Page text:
From Whitechapel To Dhaka: Bengali Language Day

The Bengali language has a rich history which spans the globe

Bengali Language Movement Day occurred on 21 February, as part of UNESCO- sponsored Mother Tongue Day.

The Indian Express describes International Mother Language Day as a day that has been observed every year since February 2000 to promote linguistic and cultural diversity and multilingualism, and that is something that has resonated in some childhood memories of holidays to Bangladesh.

My grandparents are from Sylhet and speak a different dialect of Bengali as well as shuddo basha, which is classical Bengali. In my paternal grandparent’s village complex, there is a Hindu village just across the small pond and thinking back to these holidays, I always remember the kindness of a Hindu woman in the neighbouring village who would always make us bangles. It certainly helps me to appreciate the stories and experiences I have heard about from family members and from books and legacies.

My grandmother, who lived through Partition and the liberation war, told me “We’re Bengali, it doesn’t matter if they are Hindu and we are Muslim…” It didn’t matter if you were a Mukherjee or a Battacharya or a Begum or an Ali, you were a Bengali person and this was the language that was saved by the sacrifice of so many.

The day commemorates the beginning of the long liberation battle and remembers the students of Dhaka university who were silenced in their fight for the recognition of Bangla as the national language in 1952. This stemmed from partition, when East Bengal was designated East Pakistan, and West Pakistan had declared Urdu to be the official language. Some names from the shootings – Salaam, Barkat, Rafique and Jabbar – will always be remembered in years to come.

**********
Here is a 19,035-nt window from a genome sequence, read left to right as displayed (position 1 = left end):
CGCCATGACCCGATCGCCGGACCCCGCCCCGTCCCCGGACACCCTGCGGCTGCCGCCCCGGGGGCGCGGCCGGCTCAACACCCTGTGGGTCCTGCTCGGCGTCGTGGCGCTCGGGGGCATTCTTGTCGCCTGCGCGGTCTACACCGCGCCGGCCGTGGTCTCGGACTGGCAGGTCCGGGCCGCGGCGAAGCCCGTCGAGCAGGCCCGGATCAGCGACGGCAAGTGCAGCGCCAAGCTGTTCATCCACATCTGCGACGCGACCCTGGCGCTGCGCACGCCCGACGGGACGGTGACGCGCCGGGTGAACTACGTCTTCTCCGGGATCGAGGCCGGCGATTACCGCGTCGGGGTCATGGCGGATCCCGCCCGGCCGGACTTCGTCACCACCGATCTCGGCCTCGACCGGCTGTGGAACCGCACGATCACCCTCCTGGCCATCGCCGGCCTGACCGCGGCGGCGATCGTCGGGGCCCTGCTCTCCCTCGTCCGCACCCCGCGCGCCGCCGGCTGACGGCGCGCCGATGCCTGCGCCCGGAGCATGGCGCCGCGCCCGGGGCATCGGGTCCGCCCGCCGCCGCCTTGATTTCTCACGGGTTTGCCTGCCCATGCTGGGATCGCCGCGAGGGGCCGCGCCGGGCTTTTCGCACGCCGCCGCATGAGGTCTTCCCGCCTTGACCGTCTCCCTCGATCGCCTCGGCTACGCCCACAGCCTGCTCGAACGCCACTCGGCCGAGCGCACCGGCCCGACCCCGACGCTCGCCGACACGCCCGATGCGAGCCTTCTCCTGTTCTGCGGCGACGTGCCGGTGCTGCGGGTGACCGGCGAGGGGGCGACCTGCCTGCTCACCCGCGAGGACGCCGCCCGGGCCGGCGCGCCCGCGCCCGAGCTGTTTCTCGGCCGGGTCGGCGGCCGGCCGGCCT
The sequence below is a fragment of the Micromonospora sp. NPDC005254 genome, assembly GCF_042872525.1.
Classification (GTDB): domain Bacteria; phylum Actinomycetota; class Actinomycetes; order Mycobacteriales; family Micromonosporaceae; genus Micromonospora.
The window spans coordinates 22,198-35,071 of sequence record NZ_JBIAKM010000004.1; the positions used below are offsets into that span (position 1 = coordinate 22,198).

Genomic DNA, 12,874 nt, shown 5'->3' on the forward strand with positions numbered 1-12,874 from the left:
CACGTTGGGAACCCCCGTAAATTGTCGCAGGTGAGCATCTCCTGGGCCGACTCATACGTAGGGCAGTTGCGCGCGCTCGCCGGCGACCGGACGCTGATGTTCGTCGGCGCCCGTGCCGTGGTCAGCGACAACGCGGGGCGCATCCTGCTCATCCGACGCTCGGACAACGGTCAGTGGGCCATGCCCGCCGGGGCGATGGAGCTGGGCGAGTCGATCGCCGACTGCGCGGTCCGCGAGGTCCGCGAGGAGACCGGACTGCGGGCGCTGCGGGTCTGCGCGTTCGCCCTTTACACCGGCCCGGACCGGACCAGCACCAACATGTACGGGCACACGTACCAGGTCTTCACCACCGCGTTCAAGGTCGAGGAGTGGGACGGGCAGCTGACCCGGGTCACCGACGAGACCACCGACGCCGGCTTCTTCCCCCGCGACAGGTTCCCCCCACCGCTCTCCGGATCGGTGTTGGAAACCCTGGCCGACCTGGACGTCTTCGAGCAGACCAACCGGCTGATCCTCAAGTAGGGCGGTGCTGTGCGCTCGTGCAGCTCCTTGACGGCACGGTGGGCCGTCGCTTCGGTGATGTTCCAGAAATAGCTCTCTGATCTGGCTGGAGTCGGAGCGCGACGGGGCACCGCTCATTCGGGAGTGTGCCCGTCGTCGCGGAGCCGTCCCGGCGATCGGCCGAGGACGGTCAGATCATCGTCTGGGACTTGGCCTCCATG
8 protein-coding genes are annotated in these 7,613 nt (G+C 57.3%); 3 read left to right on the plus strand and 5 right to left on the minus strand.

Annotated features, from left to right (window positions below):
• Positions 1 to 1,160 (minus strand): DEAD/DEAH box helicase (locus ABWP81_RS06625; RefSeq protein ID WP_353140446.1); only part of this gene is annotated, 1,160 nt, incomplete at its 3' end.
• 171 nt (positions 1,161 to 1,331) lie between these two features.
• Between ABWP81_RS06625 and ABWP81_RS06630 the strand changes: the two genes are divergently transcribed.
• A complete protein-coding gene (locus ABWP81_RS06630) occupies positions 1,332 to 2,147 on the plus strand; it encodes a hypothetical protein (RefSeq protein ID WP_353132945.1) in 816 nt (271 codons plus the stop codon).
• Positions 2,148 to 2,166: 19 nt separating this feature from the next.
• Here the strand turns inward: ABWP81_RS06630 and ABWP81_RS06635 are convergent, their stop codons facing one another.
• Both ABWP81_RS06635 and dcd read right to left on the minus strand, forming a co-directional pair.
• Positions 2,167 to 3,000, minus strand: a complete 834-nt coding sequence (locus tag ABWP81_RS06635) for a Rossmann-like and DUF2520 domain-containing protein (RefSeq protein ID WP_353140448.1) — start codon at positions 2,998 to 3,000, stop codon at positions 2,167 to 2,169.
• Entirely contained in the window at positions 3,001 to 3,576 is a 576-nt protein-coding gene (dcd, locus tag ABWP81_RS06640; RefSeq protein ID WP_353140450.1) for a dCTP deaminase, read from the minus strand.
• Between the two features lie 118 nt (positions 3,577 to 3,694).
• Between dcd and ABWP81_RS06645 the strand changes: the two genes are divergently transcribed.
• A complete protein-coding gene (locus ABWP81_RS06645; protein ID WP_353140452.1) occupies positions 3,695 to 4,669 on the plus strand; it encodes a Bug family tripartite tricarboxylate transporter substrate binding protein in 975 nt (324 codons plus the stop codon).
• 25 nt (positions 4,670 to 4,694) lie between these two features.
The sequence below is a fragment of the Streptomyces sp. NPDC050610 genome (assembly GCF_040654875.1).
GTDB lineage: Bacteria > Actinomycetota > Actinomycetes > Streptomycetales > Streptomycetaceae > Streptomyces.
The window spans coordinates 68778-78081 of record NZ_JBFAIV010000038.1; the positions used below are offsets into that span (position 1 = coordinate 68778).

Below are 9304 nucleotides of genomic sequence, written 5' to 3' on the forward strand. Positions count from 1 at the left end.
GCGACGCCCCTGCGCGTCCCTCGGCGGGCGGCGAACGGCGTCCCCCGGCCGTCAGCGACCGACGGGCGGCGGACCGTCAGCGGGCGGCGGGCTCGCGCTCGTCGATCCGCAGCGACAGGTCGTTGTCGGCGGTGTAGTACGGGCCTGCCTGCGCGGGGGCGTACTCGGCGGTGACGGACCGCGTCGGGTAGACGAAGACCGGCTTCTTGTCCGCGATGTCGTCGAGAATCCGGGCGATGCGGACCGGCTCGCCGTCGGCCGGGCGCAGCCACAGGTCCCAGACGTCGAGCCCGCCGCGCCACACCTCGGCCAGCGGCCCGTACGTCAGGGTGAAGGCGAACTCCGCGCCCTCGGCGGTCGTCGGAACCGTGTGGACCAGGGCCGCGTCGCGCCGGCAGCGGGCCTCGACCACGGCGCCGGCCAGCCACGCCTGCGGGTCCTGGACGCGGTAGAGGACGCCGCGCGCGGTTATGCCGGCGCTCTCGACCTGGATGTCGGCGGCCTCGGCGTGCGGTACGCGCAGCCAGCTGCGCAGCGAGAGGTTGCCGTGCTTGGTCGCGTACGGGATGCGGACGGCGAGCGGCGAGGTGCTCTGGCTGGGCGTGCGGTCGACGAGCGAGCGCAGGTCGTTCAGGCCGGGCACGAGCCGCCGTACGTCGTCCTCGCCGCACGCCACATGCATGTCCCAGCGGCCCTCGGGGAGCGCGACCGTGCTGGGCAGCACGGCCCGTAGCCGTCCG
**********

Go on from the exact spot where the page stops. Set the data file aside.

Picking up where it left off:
According to, Bengali linguists Suniti Kumar Chatterji and Sukumar Sen suggested that the language had its origin in the tenth century, and was partially derived from ancient Indian languages. Now that to me, is the incredibly rich beginning of thousands of years of culture, in a region strong enough to be the fighting force behind Indian independence.

This week’s seventeenth annual commemoration was particularly special to me, especially now that I had spent time delving into the cultural, religious and ethnic history of Bengal, prior to and post colonisation. The Bengali language is something that has been the battle ground for everything Bengal stands for, from rich, classical poetry to the war itself which was fought to ensure the freedom and legacy of the region. Language Day has been celebrated in Bangladesh and West Bengal over the last 65 years and serves as a national holiday.

The Shaheed Minar (Martyr’s memorial) in Dhaka has resonances here in East London, with our very own monument standing in Altab Ali park, Whitechapel. I took a visit to the park to visit the memorial, which was erected in 1999 after the racist killing of Altab Ali, a Bangladeshi man who had just moved to East London. Walking into the park, I crossed the patchy grass and immediately, my eyes were drawn to the colours of the fresh flowers and wreaths that had been placed on the memorial, alongside signs and papers adorned with the Bengali language, paying tribute to the students in Dhaka and to Altab Ali himself.